- ‘Tis the Season: London florist creates $4.6 million Christmas wreath
- No tailgating allowed at Super Bowl XLVIII
- Pentagon to transport African troops to Central African Republic
- Chinese man fed up with his girlfriend’s shopping jumps to his death
- Ukraine leader to talk with protesters; Washington urges caution
- Pope Francis: A nun saved my life
- Israeli P.M. Netanyahu backs out of Mandela funeral
- Elian Gonzalez makes first trip outside Cuba since custody battle
- U.S., British intelligence agents enter online sci-fi world to spy on gamers
- Sarah Palin to host the outdoors show ‘Amazing America’
Bank Of America
Latest Bank Of America Items
WikiLeaks' release of secret government communications is a warning to the world's biggest companies: You may be next.
The problems in the mortgage industry go far beyond the controversy over flawed foreclosure documents and call for an overhaul of the system of administering home loans, the state attorney general leading a nationwide investigation told a Senate panel Tuesday.
Why are many of the big Wall Street banks imposing a freeze on foreclosures when the average number of days to foreclose on a property, according to Lender Processing Services, is at an all-time high of 478 days?
President Obama's reset button for a new America as the shining beacon on the Hill for the rest of the world to look up to is jammed. And the prophets of doom and gloom are soaring.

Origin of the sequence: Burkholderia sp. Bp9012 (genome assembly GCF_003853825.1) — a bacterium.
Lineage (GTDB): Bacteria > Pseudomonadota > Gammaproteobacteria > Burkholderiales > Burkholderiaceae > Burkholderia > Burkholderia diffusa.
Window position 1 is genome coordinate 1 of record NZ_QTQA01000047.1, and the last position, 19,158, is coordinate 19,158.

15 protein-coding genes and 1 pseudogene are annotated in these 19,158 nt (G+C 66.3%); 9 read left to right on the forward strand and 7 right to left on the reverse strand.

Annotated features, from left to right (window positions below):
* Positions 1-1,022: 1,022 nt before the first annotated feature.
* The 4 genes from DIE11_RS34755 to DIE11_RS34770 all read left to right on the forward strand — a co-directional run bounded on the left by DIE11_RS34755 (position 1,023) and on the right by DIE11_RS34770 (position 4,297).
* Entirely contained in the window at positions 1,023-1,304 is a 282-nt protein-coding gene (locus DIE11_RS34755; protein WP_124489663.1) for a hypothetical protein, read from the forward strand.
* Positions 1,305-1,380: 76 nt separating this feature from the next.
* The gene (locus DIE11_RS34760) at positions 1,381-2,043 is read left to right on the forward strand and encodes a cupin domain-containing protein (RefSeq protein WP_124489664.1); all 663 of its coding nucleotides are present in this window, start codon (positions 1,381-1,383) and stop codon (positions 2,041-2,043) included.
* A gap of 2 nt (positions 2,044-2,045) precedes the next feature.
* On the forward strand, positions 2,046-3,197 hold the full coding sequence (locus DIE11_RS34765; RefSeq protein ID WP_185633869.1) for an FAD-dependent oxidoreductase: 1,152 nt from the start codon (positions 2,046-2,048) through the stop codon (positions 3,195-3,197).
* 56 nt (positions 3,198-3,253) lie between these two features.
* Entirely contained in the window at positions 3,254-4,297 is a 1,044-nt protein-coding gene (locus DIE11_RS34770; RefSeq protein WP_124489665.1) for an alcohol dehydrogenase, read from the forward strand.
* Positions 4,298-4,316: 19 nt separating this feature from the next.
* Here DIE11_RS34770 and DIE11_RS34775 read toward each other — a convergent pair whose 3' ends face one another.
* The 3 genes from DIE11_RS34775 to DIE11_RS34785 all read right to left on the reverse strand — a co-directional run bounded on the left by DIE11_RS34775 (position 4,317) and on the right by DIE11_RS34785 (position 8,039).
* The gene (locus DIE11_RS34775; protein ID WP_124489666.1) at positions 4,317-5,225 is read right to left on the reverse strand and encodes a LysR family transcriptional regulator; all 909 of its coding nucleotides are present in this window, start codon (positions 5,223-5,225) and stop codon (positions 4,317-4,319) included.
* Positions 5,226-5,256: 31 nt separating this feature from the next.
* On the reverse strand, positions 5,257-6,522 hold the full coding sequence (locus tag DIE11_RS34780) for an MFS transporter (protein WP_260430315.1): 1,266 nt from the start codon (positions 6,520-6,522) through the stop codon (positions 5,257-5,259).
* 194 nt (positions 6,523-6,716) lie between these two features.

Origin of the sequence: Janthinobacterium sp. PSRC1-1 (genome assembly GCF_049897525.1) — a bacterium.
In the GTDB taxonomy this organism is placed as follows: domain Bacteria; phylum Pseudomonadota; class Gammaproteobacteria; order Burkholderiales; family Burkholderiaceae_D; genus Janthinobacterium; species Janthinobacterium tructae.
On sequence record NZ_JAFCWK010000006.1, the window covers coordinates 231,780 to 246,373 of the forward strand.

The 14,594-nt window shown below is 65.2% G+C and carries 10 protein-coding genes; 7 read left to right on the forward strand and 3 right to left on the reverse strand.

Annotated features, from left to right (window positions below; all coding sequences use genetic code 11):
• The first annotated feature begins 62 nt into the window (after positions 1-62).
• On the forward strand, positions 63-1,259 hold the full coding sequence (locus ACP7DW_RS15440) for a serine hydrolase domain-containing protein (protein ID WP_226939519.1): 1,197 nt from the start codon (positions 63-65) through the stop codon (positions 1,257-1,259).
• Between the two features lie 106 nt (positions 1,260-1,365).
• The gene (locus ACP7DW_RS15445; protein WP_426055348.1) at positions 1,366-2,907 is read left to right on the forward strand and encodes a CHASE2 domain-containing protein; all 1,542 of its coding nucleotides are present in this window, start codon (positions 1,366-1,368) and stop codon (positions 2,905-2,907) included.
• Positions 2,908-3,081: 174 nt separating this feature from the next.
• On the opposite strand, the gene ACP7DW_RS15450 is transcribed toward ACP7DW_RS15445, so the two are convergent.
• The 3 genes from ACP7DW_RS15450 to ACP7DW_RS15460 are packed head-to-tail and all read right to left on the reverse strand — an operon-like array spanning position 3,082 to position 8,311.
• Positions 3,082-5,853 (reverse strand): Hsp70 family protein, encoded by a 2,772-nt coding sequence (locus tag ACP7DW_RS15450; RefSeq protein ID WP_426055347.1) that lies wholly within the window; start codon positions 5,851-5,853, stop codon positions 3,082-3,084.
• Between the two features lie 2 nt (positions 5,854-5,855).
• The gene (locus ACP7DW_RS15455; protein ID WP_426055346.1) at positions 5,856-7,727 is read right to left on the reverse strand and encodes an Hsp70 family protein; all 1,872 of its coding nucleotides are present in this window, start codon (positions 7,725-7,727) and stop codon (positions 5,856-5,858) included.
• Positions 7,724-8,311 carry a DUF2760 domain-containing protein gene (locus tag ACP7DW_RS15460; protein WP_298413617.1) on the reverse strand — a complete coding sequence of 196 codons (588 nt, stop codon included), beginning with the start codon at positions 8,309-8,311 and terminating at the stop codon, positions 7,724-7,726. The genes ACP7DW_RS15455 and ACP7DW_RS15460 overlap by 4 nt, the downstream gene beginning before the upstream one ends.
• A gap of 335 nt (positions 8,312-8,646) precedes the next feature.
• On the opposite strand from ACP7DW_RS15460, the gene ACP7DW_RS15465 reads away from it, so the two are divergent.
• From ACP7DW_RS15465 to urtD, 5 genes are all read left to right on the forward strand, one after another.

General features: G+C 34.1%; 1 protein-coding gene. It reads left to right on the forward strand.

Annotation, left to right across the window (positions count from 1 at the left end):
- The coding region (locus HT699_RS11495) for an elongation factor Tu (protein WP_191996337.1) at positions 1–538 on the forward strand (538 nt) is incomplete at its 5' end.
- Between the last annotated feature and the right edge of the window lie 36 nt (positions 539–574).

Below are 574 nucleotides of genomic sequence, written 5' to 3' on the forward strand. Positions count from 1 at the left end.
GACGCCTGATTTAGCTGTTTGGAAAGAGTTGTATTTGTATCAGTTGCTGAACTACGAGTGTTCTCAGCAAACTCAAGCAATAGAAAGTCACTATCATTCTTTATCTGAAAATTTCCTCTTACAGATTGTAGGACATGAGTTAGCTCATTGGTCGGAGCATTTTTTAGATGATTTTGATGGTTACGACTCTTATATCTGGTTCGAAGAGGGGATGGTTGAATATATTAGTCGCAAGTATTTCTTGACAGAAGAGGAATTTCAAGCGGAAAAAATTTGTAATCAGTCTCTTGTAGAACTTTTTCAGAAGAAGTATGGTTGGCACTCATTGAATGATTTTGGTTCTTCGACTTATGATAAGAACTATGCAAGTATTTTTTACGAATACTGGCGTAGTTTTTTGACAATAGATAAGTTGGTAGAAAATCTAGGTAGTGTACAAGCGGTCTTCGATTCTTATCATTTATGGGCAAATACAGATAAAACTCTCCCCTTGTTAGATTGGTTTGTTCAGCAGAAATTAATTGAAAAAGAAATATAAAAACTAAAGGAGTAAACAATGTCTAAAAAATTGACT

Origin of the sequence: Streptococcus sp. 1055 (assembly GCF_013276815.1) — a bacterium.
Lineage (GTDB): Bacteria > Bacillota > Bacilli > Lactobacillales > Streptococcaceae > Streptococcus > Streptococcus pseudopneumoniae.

Florida's two gubernatorial candidates launched dueling media attacks Monday designed to portray the other as scandal-prone and untrustworthy in a race most pollsters say is too close to call.
Potential flaws in foreclosure documents are threatening to throw the real estate industry into a full-blown crisis, as Bank of America on Friday became the first bank to stop sales of foreclosed homes in all 50 states.
The federal government is looking into allegations that mortgage lenders in the foreclosure crisis have been evicting homeowners using flawed court papers, Attorney General Eric H. Holder Jr. said Wednesday.
The Congressional Black Caucus (CBC) has not had a good run of luck before the House ethics committee lately. Two of its senior members face trials before the panel. Rep. Charles B. Rangel, New York Democrat, is accused of cheating on his taxes, abusing New York rent-control laws and improperly using congressional stationery. Rep. Maxine Waters, California Democrat, is alleged to have steered bailout money to a bank in which her husband had a sizable financial interest. Now come Rep. Eddie Bernice Johnson, Texas Democrat, and Rep. Sanford D. Bishop Jr., Georgia Democrat, who have admitted to improperly doling out Congressional Black Caucus Foundation scholarship funds to their relatives and a staffer's children.
Members of Congress take note: "Read the fine print" is the universal business-world admonition for a reason. That's the lesson from the sudden revelation that some banks have rushed through foreclosures on thousands of homes without reading the legal documents. As a result, authorities in dozens of states have put foreclosures on hold. If bank officials are obliged to verify the accuracy of documents they issue that affect tens of thousands of Americans, the same measure of accountability should apply to federal lawmakers whose votes impact hundreds of millions.